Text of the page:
We are currently reviewing our 2010 U.S. Census population count. There are some indications of a possible undercount. At the same time there is some evidence of possible heavy outmigration. Table 4 demonstrates that the relationship between population and employment is reasonably stable and has remained so for 30 years. The 2010 GAO employment number fits closely with the long term population/employment relationship with employment at about 28 percent of population in 2010. We are still looking at this. However, the important point is that our population was estimated at over 65,500 in 2005. It is apparent that American Samoa, in the latter part of the decade, suffered serious employment and population declines attributable primarily, although not exclusively, to increases in the minimum wage. The U.S. Census of population count for 2010, 3 percent below the 2000 level, suggests very heavy outmigration late in the decade especially in light of the large natural population increase during the period. In conclusion, the use of the best available data with reasonable assumptions about 2010 employment suggests that the 2010 U.S. Census population count for American Samoa may not be seriously out of line. Even if there was some undercount, the data for 2010 in Table 4 strongly suggest that employment trends will eventually force net outmigration levels until the relationship between employment and population is eventually reestablished at a lower population level. Unfortunately, it gets worse. Not only did GAO's treatment of the data result in a serious underestimation of the economic decline, it ignored an even more serious implication of the SSA employment data. Since the SSA 2009 data did not reflect the cannery closure in 2009, the SSA's 3737 employment decline in 2009 was substantially in industries other than fish canning. This means that the minimum wage increases had serious adverse effects on industries other than the canneries. In addition, the SSA total of 3737 could not have included much of the cannery closure employment multiplier effect since they require several years to materialize fully. This indicates that the non-cannery sectors of the economy were being seriously affected by the minimum wage increases as well. Finally, the GAO business and worker survey results suggested clearly the overwhelming cause of American Samoa's declining economy was the rapidly rising minimum wage. It only served to discount the impact of the minimum wage on American Samoa's economy by repeated admonitions that there were other influences at work. Certainly there were, but employer surveys in the draft report (excluded from the final report) showed large employers attributed past employment reductions to the minimum wage increases, and they viewed future impacts of minimum wage increases even more pessimistically. In other words, American Samoa's economy is in dire straits, and the forces that caused the decline remain intact to prevent an economic recovery. Indeed they remain intact to drive American Samoa deeper into economic depression over the next seven years. The McPhee Study--The Government of American Samoa had separately commissioned a study on the economic impact if fish canning operations in the territory were to close--the McPhee Study. This study was shared with the U.S. Bureau of Labor Statistics. Although the study was limited to the canning industry, it noted that the serious economic problems in the territory would be worsened by mandated future increases in the minimum wage. The study also stated that for the canners these increases will compound the problems of declining consumer demand and of cheaper foreign imports which benefit from recent trade negotiations. The mandated minimum wage increases will also hamper the territory in dealing with the loss of the canneries. The study found that the dramatic increase in the minimum wage is a serious threat to the Samoan economy. This underscores the need for a congressional policy, the study says, for economic development in American Samoa. American Samoa has the lowest per capita income compared to all U.S. states and to the other territories. Its per capita income is one-fifth that of the United States. This study also stated that American Samoa has a poor, undeveloped economy with the added drawbacks of a small size, physical isolation, high transportation costs, and lack of resources. Recognizing the territory's undeveloped economy, prior law had directed that the minimum wage in American Samoa should reach parity with the states ``as rapidly as is economically feasible without curtailing employment.'' Emphasis added. Congress had applied to American Samoa the same statutory procedure that had gradually raised the minimum wage in the Virgin Islands and Puerto Rico to match the regular Federal rate. Pursuant to that prior law, the Secretary of Labor every two years had adjusted the minimum wage rate in American Samoa based on industrial sectors. The McPhee study remains a story foretold regarding the minimum wage increases. Unfortunately, these warnings went unheeded as the territory's decline continues. Conclusion and Recommendations--American Samoa is in dire need of relief from the U.S. Congress. At a minimum, the present suspension of the minimum wage increases should be continued indefinitely or until some more satisfactory minimum wage procedures are designed and implemented. Increases in the minimum wage should be terminated immediately in American Samoa. We recommended to GAO that in its September 2011 report to Congress it address how the minimum wage can be determined without substantially curtailing employment or earning power in American Samoa. This requires a thorough analysis of what caused the minimum wage increases to lead to such adverse economic effects in American Samoa and not in the US. Accordingly, we recommended that the Federal government explore alternative procedures for setting minimum wage levels in American Samoa. Alternatives include but are not limited to: 1. Considering previous U.S. DOL Special Industry Committee processes or some modification thereof for determining minimum wages in American Samoa. 2. Considering processes used to raise the minimum wage in Puerto Rico and the Virgin Islands which permit some variation in minimum wage rates by industry and gross receipts levels. 3. Considering some form of negotiated minimum wage involving the public and private sectors. 4. Considering amending statutes to specify the conditions to be taken into account in determining the minimum wage in American Samoa. 5. Considering other methods used in state minimum wage programs or those of other countries. These recommendations should be the subject of follow on studies by the GAO, the U.S. Department of Labor or some other appropriate Federal agency. ______ Dr. Fleming. Thank you. I thank you, Governor. Next, Mr. Gootnick. You have five minutes, sir. STATEMENT OF DAVID GOOTNICK, DIRECTOR, INTERNATIONAL AFFAIRS AND TRADE, U.S. GOVERNMENT ACCOUNTABILITY OFFICE Mr. Gootnick. Thank you, Mr. Chairman. Mr. Chairman and members of the Subcommittee, thank you for asking GAO to participate in this hearing. GAO has reported twice on the impact of the rising minimum wage in American Samoa and the CNMI. A key reason that we were directed to do this work is that unemployment and other important monthly data collected by Labor and Census do not exist for these two locations. Lacking this data, we did four key things. First, we ran a detailed survey which covered more than 50 employers. Second, we analyzed Social Security and local tax data to report trends in employment and earnings. Third, we conducted structured discussion groups with employers and workers in both locations. Fourth, we modeled the impact of minimum wage increases on the tuna and tourism industries. In brief, five key findings. First, between 2006 and 2009, unemployment dropped in both locations--down 14 percent in American Samoa and 35 percent in the CNMI. In 2009 alone, employment in American Samoa dropped by 19 percent; and we acknowledge that these numbers do not fully capture job loss from the cannery closure in September of that year, as 2010 Social Security data were not available for our report. We did make an effort, however, to portray the narrative of job losses in the cannery industry. In the CNMI, the numbers reflect the end of the garment factories and stagnation in the tourism industry. Many foreign workers in the CNMI have simply left and both the population and the economy have shrunk significantly as the BEA GDP data shows. Second, from 2006 to 2009, average inflation adjusted earnings dropped by 11 percent in American Samoa and remained unchanged in the CNMI, reflecting rising food, fuel and other costs. Third, in addition to laying off workers, employers in both locations cut costs through measures such as reduced worker hours, decreased benefits and rising prices. In American Samoa, employers attributed most of these actions directly to the minimum wage hikes. In the CNMI, employers generally cited other factors, including immigration reform and a shrinking customer base as the cause of their actions. Fourth, on key industries. As wages rise in American Samoa, the tuna industry loses its ability to compete with lower wage locations in Asia and elsewhere. Its only remaining advantage may be in U.S. Government contracts for tuna, many of which have buy-America provisions. In the CNMI, hotels thus far appear to have absorbed the minimum wage hikes without raising room rates, and many hotels have postponed capital investments needed to attract tourists. Finally, worker views. In American Samoa, workers were most concerned about losing jobs. They were acutely aware of the connection between a rising minimum wage and the closure of the first cannery. In the CNMI, workers were most concerned about uncertainty over immigration and rising prices for basic goods. They believe that the rising minimum wage was simply offset by their cost of living increases. In closing, a year ago Congress used the GAO report in part to support its decision to suspend minimum wage increases. Looking ahead, future minimum wage hikes are scheduled to occur under very difficult economic circumstances. Quite aside from global economic uncertainty, both areas face the inherent challenges associated with small island economies. In American Samoa, wage hikes are directly tied to the closure of the first cannery, and the second cannery reports that its current operations there are not competitive with business models in other locations. In the CNMI, wage hikes are just one factor in an economy where the workforce is in flux, its immigration reform moves forward, and tourism struggles to turn around after a number of very lean years. Mr. Chairman, this completes my prepared remarks. I look forward to your questions. [The prepared statement of Mr. Gootnick follows:] Statement of David Gootnick, Director, International Affairs and Trade, United States Government Accountability Office (GAO) Chairman Fleming, Ranking Member Sablan, and Members of the Subcommittee: Thank you for the opportunity to discuss our recent report \1\ on the impact of minimum wage increases in American Samoa and the Commonwealth of the Northern Mariana Islands (CNMI). --------------------------------------------------------------------------- \1\ GAO, American Samoa and the Commonwealth of the Northern Mariana Islands: Employment, Earnings, and Status of Key Industries Since Minimum Wage Increases Began, GAO-11-427 (Washington, D.C.: June 23, 2011). --------------------------------------------------------------------------- In 2007, the United States enacted legislation that incrementally applies the U.S. minimum wage to the U.S. insular areas of American Samoa and the Commonwealth of the Northern Mariana Islands (CNMI).\2\ This legislation raised the minimum wage in both territories in a series of $.50 per hour annual increases, which were to continue until these wages equal the federal minimum wage.\3\ Enactment of subsequent legislation delayed the scheduled minimum wage increases in both areas, providing for no increase in American Samoa in 2010 or 2011, and no increase in the CNMI in 2011.\4\ Currently, the minimum wage of the lowest paid workers in American Samoa is $4.18,\5\ and in the CNMI the minimum wage is $5.05.\6\ --------------------------------------------------------------------------- \2\ U.S. Troop Readiness, Veterans' Care, Katrina Recovery, and Iraq Accountability Appropriations Act, 2007, Pub. L. No. 110-28, Sec. 8103, 121 Stat. 188 (May 25, 2007), as amended by Pub. L. No. 111- 244, 124 Stat. 2618 (Sep. 30, 2010), codified at 29 U.S.C. Sec. 206 note. Under the law, any future changes to the minimum wage enacted under U.S. law for the 50 states, District of Columbia, U.S. Virgin Islands, Guam, and Puerto Rico also will apply to American Samoa and the CNMI. For changes enacted before American Samoa and the CNMI would have reached the current U.S. minimum wage, the minimum wages in the two areas would continue to increase in $.50 increments until they reach the federal minimum wage, extending beyond the current time frames. After each area reaches the U.S. minimum wage, any additional increase in the U.S. minimum wage would apply to American Samoa and the CNMI on the same schedule as for the 50 U.S. states. \3\ Pub. L. No. 110-28, Sec. 8103, 121 Stat. 188 (May 25, 2007). The 2007 law required minimum wage increases in May of 2008 and in May each year thereafter, until the American Samoa and CNMI minimum wages converged with the U.S. minimum wage in 2016 and 2015, respectively. However, the Consolidated Appropriations Act, 2010, included a provision delaying the minimum wage increases until September 30th of each year, beginning in 2010. Pub. L. No. 111-117, Div. D, Title V, Sec. 520, 123 Stat. 3034, 3283 (Dec. 16. 2009). \4\ Pub. L. No. 111-244, 124 Stat. 2618 (September 30, 2010). American Samoa's minimum wage increased by $.50 three times and the CNMI's four times before this legislation delayed the increases. \5\ Previously, American Samoa's minimum wage was set for each of 18 industries by the U.S. Department of Labor under biennial reviews, and its minimum wages in 2006 ranged from $2.68 to $4.09. \6\ The CNMI had authority to set its own minimum wage under its 1976 Covenant with the United States, and its minimum wage in 2006 was $3.05. --------------------------------------------------------------------------- Public and private sector officials and workers in both areas have expressed concern about the impact of the federal minimum wage increases on the local economies. Economic indicators in both areas show decline. Both governments have faced budget gaps in most recent years, and they have reduced the work hours of government employees and taken other steps to reduce the shortfalls. In January 2008, the U.S. Department of Labor issued a report on the economic impact of minimum wage increases in both American Samoa and the CNMI; the report noted concern that the scheduled minimum wage increases would lead to the closing of tuna canneries in American Samoa and concluded that it seemed likely the increases would worsen CNMI's existing economic decline.\7\ Also in 2008, studies funded by the U.S. Department of the Interior projected major additional contraction of the two economies.\8\ --------------------------------------------------------------------------- \7\ U.S. Department of Labor, Office of the Assistant Secretary for Policy, Impact of Increased Minimum Wages on the Economies of American Samoa and the Commonwealth of the Northern Mariana Islands (January 2008). The report noted that data and time limitations constrained the study. \8\ Malcolm D. McPhee & Associates with Dick Conway and Lewis Wolman, American Samoa's Economic Future and the Cannery Industry, prepared for the American Samoa Department of Commerce under a grant award from the U.S. Department of the Interior, Office of Insular Affairs (February 2008); and Malcolm D. McPhee & Associates and Dick Conway, Economic Impact of Federal Laws on the Commonwealth of the Northern Mariana Islands, prepared for the CNMI Office of the Governor under a grant from the U.S. Department of the Interior, Office of Insular Affairs (October 2008). --------------------------------------------------------------------------- American Samoa's private sector is largely based on the tuna canning industry, and the closure of one of its two tuna canneries in September 2009 significantly affected the labor market and economy.\9\ Before the first minimum wage increase in 2007, about one-third of workers in American Samoa were employed by the two canneries, and more than three-quarters of cannery employees were foreign workers from neighboring Samoa, an independent country. --------------------------------------------------------------------------- \9\ In November 2006, Chicken of the Sea's Samoa Packing operation employed 40 percent (1,906 workers) of the island's fish canning and processing workers. Chicken of the Sea relocated canning facilities to the U.S. state of Georgia while outsourcing the more labor-intensive processes, including cleaning and cooking the tuna loins (a low-tariff U.S. import), to countries with lower labor costs. --------------------------------------------------------------------------- Until recently the CNMI private sector relied on the garment industry which had employed close to a third of all workers; however, by early 2009, the last garment factory had closed. Tourism, the major remaining private sector industry, has seen visitor arrivals drop from nearly 727,000 in 1997 to roughly 368,000 in 2010, a decline of almost 50 percent. The CNMI also faces uncertainty due to the application of U.S. immigration law to the commonwealth, ending decades of the CNMI's control over its own immigration system.\10\ In 2005, foreign workers represented a majority of the CNMI labor force and outnumbered U.S. citizens in most industries. --------------------------------------------------------------------------- \10\ Consolidated Natural Resources Act of 2008, Pub. L. No. 110- 229, Title VII, 122 Stat. 754, 853 (May 8, 2008). U.S. law established federal control of CNMI immigration on November 28, 2009, with provisions affecting employers' access to foreign workers. --------------------------------------------------------------------------- GAO is required to report every two years on the impact of minimum wage increases in American Samoa and the CNMI.\11\ My statement today describes, since the minimum wage increases began, (1) employment and earnings, and (2) the status of key industries. --------------------------------------------------------------------------- \11\ The American Recovery and Reinvestment Act of 2009 required that GAO report annually on the impact of minimum wage increases in American Samoa and the CNMI. Under the Act, GAO was required to report on the minimum wage increases between March 15 and April 15 of 2010 and each year thereafter until the minimum wages reach the U.S. minimum wage. Pub. L. No. 111-5, Sec. 802, 123 Stat. 115, 186 (Feb. 17, 2009). A subsequent law changed the GAO reporting requirement to not later than September 1, 2011; April 1, 2013; and every 2 years thereafter until the minimum wage in the respective territory meets the federal minimum wage. Pub. L. No. 111-244, 124 Stat. 2618 (Sep. 30, 2010). --------------------------------------------------------------------------- In preparing our June 2011 report, we reviewed and analyzed existing information from federal sources and from the American Samoa and CNMI governments. To describe employment and earnings, we analyzed earnings data from the Social Security Administration (SSA) for American Samoa and tax data from the CNMI government, and we adjusted the earnings data using Consumer Price Index (CPI) data for each area. For both objectives, we analyzed responses from GAO's questionnaire of large employers in the American Samoa tuna canning and CNMI tourism industries, and we conducted discussion groups with employers and workers and interviews with public officials during site visits to American Samoa and the CNMI.\12\ A limitation of our study is that although our approach yielded information on trends in employment, wages, and earnings in both areas, it is difficult to distinguish between the effects of minimum wage increases and the effects of other factors, including the global recession beginning in 2009, fluctuations in energy prices, global trade liberalization, and the application of U.S. immigration law to the CNMI. --------------------------------------------------------------------------- \12\ The scope of our study did not include workers in the underground economy in each area, and we did not focus on the extent to which relevant laws were properly enforced or implemented. See appendix I of our report for a detailed explanation of the methods we used and the scope and limitations of our work. See appendix V of the report for the industry questionnaire. --------------------------------------------------------------------------- We conducted work on our June 2011 report from September 2010 to June 2011 in accordance with all sections of GAO's Quality Assurance Framework that are relevant to our objectives. The framework requires that we plan and perform the engagement to obtain sufficient and appropriate evidence to meet our stated objectives and to discuss any limitations in our work. We believe that the information and data obtained, and the analysis conducted, provide a reasonable basis for the findings in this product. Summary In American Samoa, employment declined 14 percent--from 17,852 to 15,434--between 2006 and 2009, and average inflation-adjusted earnings of those employed fell by 11 percent over the same period. In addition, roughly 2,000 to 3,000 temporary federal jobs will end when funding is no longer available. Employers in the tuna canning industry attributed most of their past and planned actions, including worker layoffs and hiring freezes, to the minimum wage. Cannery officials also expressed concern about American Samoa's loss of competitive advantage in the global tuna canning industry. Workers principally expressed concern over job security. Analysis of alternate models suggests that moving tuna cannery operations from American Samoa to another tariff-free country with lower labor costs would significantly reduce cannery operating costs. In the CNMI, employment fell 35 percent--from 43,036 to 27,897-- between 2006 and 2009, and average inflation-adjusted earnings of those employed remained largely unchanged. Also, fewer than 1,000 temporary federal jobs will end when funding is no longer available. Employers in the tourism industry generally attributed their employment actions to multiple factors, such as immigration law and a decrease in the number of customers, more than to the rising minimum wage. Workers said they would like pay increases to help meet rising prices, but they were concerned about losing jobs and work hours. CNMI hotels have generally absorbed minimum wage costs rather than raise room rates. If this trend continues, scheduled minimum wage increases would increase hotels' operating costs due to payroll from approximately 29 to roughly 34 percent of total operating costs between 2010 and 2016. American Samoa Employment and Average Inflation-Adjusted Earnings Declined Between 2006 and 2009 Employment. Social Security Administration (SSA) data show that from 2006 to 2009, employment declined 14 percent from 17,852 to 15,434 with employment having peaked in 2008 at 19,171. From 2008 to 2009, the total number of people employed in American Samoa declined 19 percent. In addition, we estimated that from 2,000 to 3,000 temporary federal jobs funded beginning in June 2009 will end when federal funding is no longer available.\13\ Data on total employment from the 2010 Decennial Census are not yet available. Questionnaire responses from the tuna canning industry show that employment of their workers--most of whom are foreign workers from independent Samoa--dropped by 55 percent from 2009 to 2010, reflecting the September 2009 closure of one cannery and layoffs in the remaining cannery.\14\ --------------------------------------------------------------------------- \13\ Temporary federal jobs included those funded by the Recovery Act, by the U.S. Census Bureau for the Decennial Census, and by recovery efforts after the 2009 tsunami. \14\ If many foreign workers left American Samoa, the impact on the unemployment rate would be smaller than if those workers remained. --------------------------------------------------------------------------- Inflation-adjusted earnings of those employed. Earnings data from SSA and consumer price data show that from 2006 to 2009, average inflation-adjusted earnings of those employed fell by 11 percent. This resulted from a rise in average annual earnings of about 5 percent while local prices rose by about 18 percent. From 2008 to 2009, average inflation-adjusted earnings fell by 5 percent, resulting from a decrease in average earnings of 2 percent and an increase in prices of 3 percent. The inflation-adjusted earnings of minimum wage cannery workers who retained their jobs and work hours rose by about 23 percent for the entire period from 2006 to 2009 and about 8 percent from 2008 to 2009. Worker views. Some workers said they had looked forward to the 2010 minimum wage increase and were disappointed to see the increase delayed. However, more tuna canning workers expressed concern over job security than favored a minimum wage increase with the potential for subsequent layoffs. The American Samoa Tuna Canning Industry Has Continued to Lay Off Workers and Has Considered Alternate Locations Employers in the tuna canning industry reported that they had taken cost-cutting actions, including laying off workers, reducing overtime hours, freezing hiring, decreasing benefits, temporarily closing, reducing operating capacity or services, and raising prices, among other actions. They reported plans to take the same types of cost- cutting actions by early 2012, including laying off additional employees. Employers attributed most of their past and planned actions largely to the minimum wage increases and did so more often than attributing their actions to other factors, which included the high cost of goods and utilities, transportation and shipping costs, and changes in business taxes and fees. In addition to the minimum wage increases, cannery officials also expressed concern about American Samoa's dwindling competitive advantage in the global tuna canning industry and said that current operations in American Samoa were not competitive with other models.\15\ Analysis of alternate models available to the industry suggests that moving tuna cannery operations--including unloading, loining (cleaning, cooking, and cutting), and canning fish--from American Samoa to another tariff-free country with lower labor costs would significantly reduce cannery operating costs. However, given that tuna facilities in American Samoa are among the few in the United States that can meet the requirements of U.S. government contracts, many of which require U.S.-sourced and processed fish, maintaining some operations in American Samoa would allow the facility to continue to compete for these contracts. Figure 1 compares estimated wage and tariff costs for tuna canneries using four alternative business models: --------------------------------------------------------------------------- \15\ From 1997 through 2007, U.S. trade laws and agreements helped American Samoa's tuna canning industry remain viable in spite of competition. As tuna exports from other countries into the U.S. market increased, exports from American Samoa remained constant. In August 2002, tariffs decreased on pouched tuna exported from countries covered by the Andean Trade Preference Act. The authority to extend duty-free treatment to Andean Trade Preference Act beneficiary countries expired on February 12, 2011, and has not been renewed. In January 2008, provisions of the North American Free Trade Agreement lifted tariffs imposed on canned tuna and other tuna products exported from Canada and Mexico. Nevertheless, some of American Samoa's foreign competitors still did not qualify for tariff-free access to the U.S. market. ---------------------------------------------------------------------------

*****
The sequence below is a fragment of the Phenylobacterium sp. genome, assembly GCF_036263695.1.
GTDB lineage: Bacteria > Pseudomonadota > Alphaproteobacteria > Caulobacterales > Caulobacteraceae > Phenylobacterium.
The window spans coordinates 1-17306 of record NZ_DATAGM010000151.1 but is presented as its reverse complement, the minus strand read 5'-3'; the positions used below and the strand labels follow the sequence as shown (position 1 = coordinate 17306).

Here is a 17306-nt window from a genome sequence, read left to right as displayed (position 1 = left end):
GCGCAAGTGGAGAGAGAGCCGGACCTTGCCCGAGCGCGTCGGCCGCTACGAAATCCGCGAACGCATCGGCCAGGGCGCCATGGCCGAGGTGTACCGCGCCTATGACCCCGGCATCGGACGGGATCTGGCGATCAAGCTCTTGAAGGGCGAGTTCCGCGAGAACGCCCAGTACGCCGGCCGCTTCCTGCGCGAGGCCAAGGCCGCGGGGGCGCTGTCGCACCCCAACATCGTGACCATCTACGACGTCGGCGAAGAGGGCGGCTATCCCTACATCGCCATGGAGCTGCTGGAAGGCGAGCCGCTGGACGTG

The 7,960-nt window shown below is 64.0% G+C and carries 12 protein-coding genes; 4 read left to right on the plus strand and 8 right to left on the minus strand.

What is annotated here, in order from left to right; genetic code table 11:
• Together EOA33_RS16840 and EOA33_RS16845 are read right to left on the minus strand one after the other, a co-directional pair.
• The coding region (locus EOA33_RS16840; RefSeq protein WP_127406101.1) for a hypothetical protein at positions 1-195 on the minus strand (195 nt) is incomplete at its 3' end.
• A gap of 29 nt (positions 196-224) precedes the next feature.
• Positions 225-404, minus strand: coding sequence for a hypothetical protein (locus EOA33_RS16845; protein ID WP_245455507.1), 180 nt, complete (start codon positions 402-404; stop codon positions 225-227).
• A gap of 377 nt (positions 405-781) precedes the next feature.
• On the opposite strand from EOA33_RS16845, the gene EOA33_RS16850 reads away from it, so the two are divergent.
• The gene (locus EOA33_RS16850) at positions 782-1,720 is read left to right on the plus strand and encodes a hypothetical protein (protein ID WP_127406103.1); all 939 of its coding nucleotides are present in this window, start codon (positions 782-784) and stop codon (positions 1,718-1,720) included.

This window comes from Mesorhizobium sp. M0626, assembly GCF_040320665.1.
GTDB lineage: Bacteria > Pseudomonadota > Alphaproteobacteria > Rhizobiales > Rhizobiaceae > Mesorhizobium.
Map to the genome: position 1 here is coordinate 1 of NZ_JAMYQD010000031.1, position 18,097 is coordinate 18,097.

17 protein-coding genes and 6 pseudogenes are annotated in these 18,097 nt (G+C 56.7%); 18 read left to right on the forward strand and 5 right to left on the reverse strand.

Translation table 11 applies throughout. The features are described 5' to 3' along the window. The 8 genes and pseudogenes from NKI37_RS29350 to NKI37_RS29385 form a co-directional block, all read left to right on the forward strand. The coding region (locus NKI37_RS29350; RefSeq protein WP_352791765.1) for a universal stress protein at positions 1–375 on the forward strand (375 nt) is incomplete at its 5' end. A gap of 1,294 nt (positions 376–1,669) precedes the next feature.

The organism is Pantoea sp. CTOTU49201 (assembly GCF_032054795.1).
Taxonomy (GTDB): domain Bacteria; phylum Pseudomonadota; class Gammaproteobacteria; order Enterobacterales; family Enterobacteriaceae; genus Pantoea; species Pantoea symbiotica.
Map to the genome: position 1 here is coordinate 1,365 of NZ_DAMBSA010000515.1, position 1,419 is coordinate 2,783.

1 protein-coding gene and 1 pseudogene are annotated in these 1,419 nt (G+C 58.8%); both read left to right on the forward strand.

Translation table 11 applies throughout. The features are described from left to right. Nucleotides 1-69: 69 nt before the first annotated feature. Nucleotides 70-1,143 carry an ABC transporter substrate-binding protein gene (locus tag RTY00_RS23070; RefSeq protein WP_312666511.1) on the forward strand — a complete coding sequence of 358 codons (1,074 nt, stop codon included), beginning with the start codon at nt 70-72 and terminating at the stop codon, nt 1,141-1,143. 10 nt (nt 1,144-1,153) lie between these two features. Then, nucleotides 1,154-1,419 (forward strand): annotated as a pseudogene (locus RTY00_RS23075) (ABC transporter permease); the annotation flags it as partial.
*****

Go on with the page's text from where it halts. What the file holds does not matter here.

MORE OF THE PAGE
Model A: All loining and canning located in American Samoa Model B: Relocating loining to Thailand or another country with lower labor costs, and canning frozen loins in the U.S. 50 states \16\ --------------------------------------------------------------------------- \16\ The frozen fish carries a tariff of $11 per metric ton. --------------------------------------------------------------------------- Model C: Relocating all loining and canning to a tariff- free country Model D: Hybrid, with loining and canning for U.S. government contracts located in American Samoa and with other production relocated to a tariff-free country